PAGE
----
Henry Hervey Foster Quin (1799-1878) the first Homeopathic physician in England. Founded the British Homeopathic Society (1844) and the London Homeopathic Hospital (1850). Cartoon from Vanity Fair (London, 10 January 1872). Chromolithograph.
"Transport on the River Thames, London, England. Thames lightermen with a load of coal, foreground, with a wherry, a sailing boat, loaded with hay in the background. From ""London Labour and the London Poor"" by Henry Mayhew (London, 1866). "
Avdat, Ovdat, desert cities of the Negev . Israel The incense route , nabatean centre , from Oman and Yemen to Gaza via Petra avdat mamshit shivta and halutza Nabatean temples , wine press, desert agriculture , rOman villa, Byzantine churches . Negev desert Israel UNESCO World Heritage Site
Henri, Duc de Bordeaux (1820-1883) Posthumous son of Charles Ferdinand, Duc de Berry, grandson of Charles X of France. Bourbon heir to throne of France and styled Henri V, also known as the Comte de Chambord. lithograph c1830
Louis Bonaparte (1778-1846) French soldier. King of Holland under the name of Lodewijk I (1806-1810). Brother of Napoleon Bonaparte whose stepdaughter Hortense Beauharnais he married. Father of Napoleon III. Lithograph c1830.
Indian barbers from different areas. On left the Telinga barber is sharpening his razor, while on right the Malabar barber is shaving a client's head. Hand-coloured engraving published Rudolph Ackermann, London, 1822. Hair. Personal Hygiene.
Indian Shell-cutter: He is holding the shell with his feet and cutting through it with blade mounted on handle. Mother-of-Pearl or Nacre from shells was used for inlays, knife handles, buttons, and various other small decorative items. Hand-coloured engraving published Rudolph Ackermann, London, 1822.
Kuan Yu (162-220) and his squire Chou-tsang. Chinese military hero, canonized in 1594 as Guan Di, god of War (Taoist) and Protector of China (Buddhist). His legend is told in Kabuki eighteen play Kang-Yu. Print Undated
'Beer'. Michael Thomas Bass (1799-1884), English brewer and politician, grandson of the founder of Bass' brewery at Burton-on-Trent, Staffordshire. Liberal Member of Parliament for Derby (1843-1883). Did much to bring about improvement of working and living conditions for workers. Cartoon by 'Ape' (Carlo Pellegrini - 1838-1889) from Vanity Fair (London, 20 May 1871). Chromolithograph.
Pont-y-Cysyllte aqueduct on the Ellesmere Canal where it passes through the Vale of Llangollen, Wales. The most notable of all the iron trough aqueducts in Britain. Built by Thomas Telford (1757-1834) Scottish civil engineer. Opened in 1805, it is 307 metres long, with 19 arches and is 30.7 metres above the river Dee. It cost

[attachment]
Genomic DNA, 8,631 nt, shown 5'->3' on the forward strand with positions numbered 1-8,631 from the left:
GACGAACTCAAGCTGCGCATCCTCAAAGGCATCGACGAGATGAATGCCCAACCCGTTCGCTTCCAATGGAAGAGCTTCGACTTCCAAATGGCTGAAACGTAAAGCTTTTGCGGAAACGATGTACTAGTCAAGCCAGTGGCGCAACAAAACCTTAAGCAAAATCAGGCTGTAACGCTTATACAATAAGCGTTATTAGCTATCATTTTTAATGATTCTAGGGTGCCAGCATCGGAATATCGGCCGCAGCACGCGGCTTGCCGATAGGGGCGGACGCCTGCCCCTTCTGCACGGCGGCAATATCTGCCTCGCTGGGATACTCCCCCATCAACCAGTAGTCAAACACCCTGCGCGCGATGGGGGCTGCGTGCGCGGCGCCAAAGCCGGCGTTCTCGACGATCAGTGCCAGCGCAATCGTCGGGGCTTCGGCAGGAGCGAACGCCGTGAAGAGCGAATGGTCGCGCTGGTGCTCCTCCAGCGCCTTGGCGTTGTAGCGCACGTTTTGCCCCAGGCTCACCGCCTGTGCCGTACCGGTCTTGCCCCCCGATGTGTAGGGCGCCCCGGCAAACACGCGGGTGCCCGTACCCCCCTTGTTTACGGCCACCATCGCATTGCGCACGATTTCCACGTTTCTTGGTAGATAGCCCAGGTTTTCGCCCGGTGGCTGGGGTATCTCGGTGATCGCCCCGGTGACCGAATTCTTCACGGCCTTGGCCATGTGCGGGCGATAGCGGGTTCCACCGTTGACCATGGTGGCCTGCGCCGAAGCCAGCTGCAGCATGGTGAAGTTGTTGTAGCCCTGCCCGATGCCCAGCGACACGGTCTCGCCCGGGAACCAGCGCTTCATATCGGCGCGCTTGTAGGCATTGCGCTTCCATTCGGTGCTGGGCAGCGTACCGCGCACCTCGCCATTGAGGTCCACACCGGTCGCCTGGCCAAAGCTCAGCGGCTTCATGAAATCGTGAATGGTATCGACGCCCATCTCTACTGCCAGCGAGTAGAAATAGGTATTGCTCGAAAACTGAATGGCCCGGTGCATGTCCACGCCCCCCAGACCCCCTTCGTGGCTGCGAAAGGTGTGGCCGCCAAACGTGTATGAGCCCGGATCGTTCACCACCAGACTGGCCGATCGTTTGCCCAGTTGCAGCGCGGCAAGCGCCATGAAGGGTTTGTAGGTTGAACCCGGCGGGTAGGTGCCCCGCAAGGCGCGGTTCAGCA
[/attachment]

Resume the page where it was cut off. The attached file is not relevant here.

De La Warr Pavilion, Bexhill on Sea, Sussex, Grade 1 listed, iconic, Modernist, art galleries, restaurant, sun terrace, conference hall, seaside town, 1066 Country, 1933 9th Earl De La Warr, Mayor, international competition, welded steel framed, structural engineer Felix Samuely, designer Erich Mendelsohn, architect Serge Chermayeff, opened 1935 by Duke & Duchess of York, £8 million restoration, IPSV0576, IPSV1164, IPSV1165, IPSV2262, IPSV4958, IPSV4960, IPSV5272
(Henry) Rider Haggard (1856-1925) English author born in Suffolk. He wrote numerous adventure novels, the best-remembered of which are King Solomon's Mines (1885) and its sequel Allan Quartermain (1887), and She (1887) and its sequel Ayesha (1905). Cartoon by 'Spy' (Leslie Ward, 1851-1922) from Vanity Fair (London, 21 May 1887).
?Anglo-American War 1812-1815 (War of 1812). James Madison, Fourth President of the United States, and possibly John Armstrong his Secretary of War, fleeing Washington, 24 August 1814 during the British attempt to burn the city. Cartoon, London 1814.
John Walker (1731-1803), born in Canongate, Edinburgh, Scotland. Scottish chemist, botanist, mineralogist and meteorologist, Professor natural history at Edinburgh University 1779-1803. Founder member of the Royal Society of Edinburgh. From The Naturalist's Library edited by William Jardine (Edinburgh and London 1839-1854). Engraving.
Built in 1760 by James Bridges for William Reeve. It was the entrance to the stables at Arno's Court. The stables were the Black Castle, now a public house. The arch was moved in 1912 to its present position as the entrance to Arno's Court Bath House. It was restored in 1995. There are four statues, King Edward 1st, King Edward 3rd, Robert Earl of Gloucester and Geoffrey, Bishop of Coutances. These are copies of early statues.